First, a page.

Original story posted on: January 31, 2012

The Dos and Don’ts for Proper Attending Physician Documentation to Ensure Medical Necessity Compliance

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Updated on: January 31, 2013

As medical necessity continues to be a hot-button issue in the healthcare industry, getting the level of service correct every time is not only necessary, but critical in order to remain compliant with the Conditions of Participation (CoP) as set forth by the Centers for Medicare & Medicaid Services (CMS). Overuse of inpatient or observation statuses can have detrimental effects on the patient, physician and hospital.

In lieu of a compliant process, the knowing overuse of inpatient status could lead to a false claims issue and/or incorrect reimbursement due to improper classification. Overuse of observation can cause hospital data to appear incorrect. The length of stay, mortality data and cost of inpatient care could be elevated and market share data lowered artificially.

The bottom line is that it's all about getting every patient in the correct status. And getting it right starts with the first encounter with the patient, generally by a hospitalist, ER or attending physician.  Accurate and thorough physician documentation has always been an important part of the utilization review (UR) process, but it has been spotlighted recently because of new regulations.

According to First Coast Service Options Inc.'s (FCSO) Program Integrity and Provider Outreach and Education Departments, Medicare Administrative Contractors (MACs) will start reviewing physician claims. The source states that "effective Jan. 1, 2012, FCSO also will perform post-payment review of the admitting physician's and/or surgeon's (Medicare) Part B services related to inpatient admissions that are denied either because they do not meet the level of care criteria, as services performed could have been performed in a less intensive setting (i.e., outpatient) or documentation did not support the medical necessity of the procedure."

But MACs aren't the only government contractors with the ability to target attending physicians.  Recovery Auditors (RAs), formerly known as Recovery Audit Contractors (RACs), also review evaluation and management (E&M) services on physician claims under Part B. The review of duplicate claims or E&M services that should be included in global surgery were available for review during the RAC demonstration and will continue to be available for review.

Increased scrutiny by government auditors of attending physician documentation has added even greater emphasis to the importance of recognizing poor practices, correcting them and then encouraging proper documentation for every case.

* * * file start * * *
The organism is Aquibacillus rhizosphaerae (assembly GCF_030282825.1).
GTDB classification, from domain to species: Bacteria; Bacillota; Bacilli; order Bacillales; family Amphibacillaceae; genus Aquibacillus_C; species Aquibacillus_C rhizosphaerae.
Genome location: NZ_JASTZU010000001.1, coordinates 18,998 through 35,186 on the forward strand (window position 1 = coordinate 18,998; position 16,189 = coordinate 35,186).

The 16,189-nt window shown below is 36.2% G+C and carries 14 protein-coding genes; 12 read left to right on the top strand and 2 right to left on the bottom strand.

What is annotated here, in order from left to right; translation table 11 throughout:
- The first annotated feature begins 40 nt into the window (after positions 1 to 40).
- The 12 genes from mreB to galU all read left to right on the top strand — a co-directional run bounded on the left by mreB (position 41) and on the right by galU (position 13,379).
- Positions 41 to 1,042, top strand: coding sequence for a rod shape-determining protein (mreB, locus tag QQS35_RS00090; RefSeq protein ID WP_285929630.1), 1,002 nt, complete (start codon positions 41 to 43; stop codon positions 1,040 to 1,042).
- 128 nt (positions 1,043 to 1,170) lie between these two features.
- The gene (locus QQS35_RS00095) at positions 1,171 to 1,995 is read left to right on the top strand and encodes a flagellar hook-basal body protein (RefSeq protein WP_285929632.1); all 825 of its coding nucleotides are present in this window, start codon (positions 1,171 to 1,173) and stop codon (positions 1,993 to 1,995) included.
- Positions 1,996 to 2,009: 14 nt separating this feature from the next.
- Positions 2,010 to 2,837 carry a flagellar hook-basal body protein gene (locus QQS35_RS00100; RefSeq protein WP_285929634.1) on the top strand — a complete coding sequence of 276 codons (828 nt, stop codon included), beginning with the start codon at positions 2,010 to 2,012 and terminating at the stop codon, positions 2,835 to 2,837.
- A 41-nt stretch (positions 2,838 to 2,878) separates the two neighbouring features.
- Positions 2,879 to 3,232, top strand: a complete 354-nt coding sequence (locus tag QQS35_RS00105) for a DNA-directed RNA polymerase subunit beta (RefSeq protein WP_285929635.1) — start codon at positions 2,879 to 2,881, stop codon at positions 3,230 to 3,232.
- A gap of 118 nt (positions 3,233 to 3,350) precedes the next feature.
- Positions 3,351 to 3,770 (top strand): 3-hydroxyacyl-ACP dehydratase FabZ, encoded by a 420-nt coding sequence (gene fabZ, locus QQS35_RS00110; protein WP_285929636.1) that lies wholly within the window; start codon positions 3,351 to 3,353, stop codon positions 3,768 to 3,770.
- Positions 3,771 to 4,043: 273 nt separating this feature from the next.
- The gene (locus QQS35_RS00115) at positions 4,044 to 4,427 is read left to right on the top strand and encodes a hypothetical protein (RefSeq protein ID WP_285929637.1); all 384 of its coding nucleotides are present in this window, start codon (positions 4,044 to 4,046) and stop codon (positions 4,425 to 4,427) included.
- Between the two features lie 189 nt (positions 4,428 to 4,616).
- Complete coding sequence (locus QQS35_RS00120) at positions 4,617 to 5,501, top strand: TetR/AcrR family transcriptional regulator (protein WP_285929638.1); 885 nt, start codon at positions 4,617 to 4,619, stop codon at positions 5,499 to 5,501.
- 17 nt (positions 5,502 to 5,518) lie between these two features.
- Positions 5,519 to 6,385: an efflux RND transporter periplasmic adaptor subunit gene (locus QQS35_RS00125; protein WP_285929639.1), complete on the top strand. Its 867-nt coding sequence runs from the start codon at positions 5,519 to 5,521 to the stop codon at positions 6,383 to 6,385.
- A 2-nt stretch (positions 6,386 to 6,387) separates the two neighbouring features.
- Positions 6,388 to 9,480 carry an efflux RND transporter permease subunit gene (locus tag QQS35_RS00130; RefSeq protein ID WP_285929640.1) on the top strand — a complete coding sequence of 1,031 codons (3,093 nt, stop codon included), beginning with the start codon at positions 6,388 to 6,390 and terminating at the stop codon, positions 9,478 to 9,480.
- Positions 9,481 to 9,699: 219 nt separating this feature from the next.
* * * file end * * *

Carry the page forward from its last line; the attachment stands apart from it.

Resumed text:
To ensure proper documentation, physicians should include a clear plan of care and impression in the history and physical (H&P). Notes for procedures should always address any risk linked to medical history. Also, continued-stay reviews with a recommendation for inpatient status should always include current progress notes or orders to evidence the basis for continued acute care following stabilization.

The CMS Medicare Benefit Policy Manual highlights five key pieces of documentation for Medicare cases and determining medical necessity of inpatient status. These points include:

  • Medical history;
  • Current medical needs;
  • Severity of signs and symptoms;
  • Facilities available for adequate care; and
  • Predictability of an adverse outcome.

To expand on "predictability of an adverse outcome," a physician may want to start with the basic questions below:

  • Risk assessment - Is this a high- or low-risk patient, and why?
  • Prior Response - Did the patient fail to respond to a prior treatment?
  • Concern for a serious outcome if the patient is not closely monitored on admission - Given the patient's history and current presentation, what kind of adverse outcomes are likely?
  • Notation that the standard of care is being met - Are you following the treatment guidelines set forth by the American College of Cardiology?

Following the above tips can help improve physician documentation, but only when paired with open communication. It is imperative to educate and collaborate with attending physicians so they understand the importance of thorough and accurate documentation. In the end, it will make everyone's lives a little easier and keep the hospital and physician within the law.

About the Author

Ralph Wuebker, MD, currently serves as Vice President of Executive Health Resources' (EHR) ACE (Audit, Compliance and Education) Team. This group of physicians conducts audits and regular visits to EHR's client hospitals to provide ongoing education on a variety of topics including Medicare and Medicaid compliance and regulations, medical necessity, Recovery Audit Contractors, utilization review, denials management and length of stay.

Contact the Author

ralph.wuebker@ehrdocs.com

To comment on this article please go to editor@racmonitor.com

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Ralph Wuebker, MD, MBA

Dr. Ralph Wuebker serves as Chief Medical Officer of Executive Health Resources. In this role, Dr. Wuebker provides clinical leadership within the company and works closely with hospital leaders to ensure strong utilization review and compliance programs. Additionally, Dr. Wuebker oversees Executive Health Resources’ Client Services teams, who provide onsite education for physicians, case managers, and hospital administrative personnel and help hospitals identify potential compliance vulnerabilities through ongoing internal audit.

An expert in CMS regulations, medical necessity compliance, utilization review, denials management, and program integrity efforts, Dr. Wuebker also serves as an industry thought leader and editorial advisor to the media, as well as a highly respected and distinguished industry speaker.

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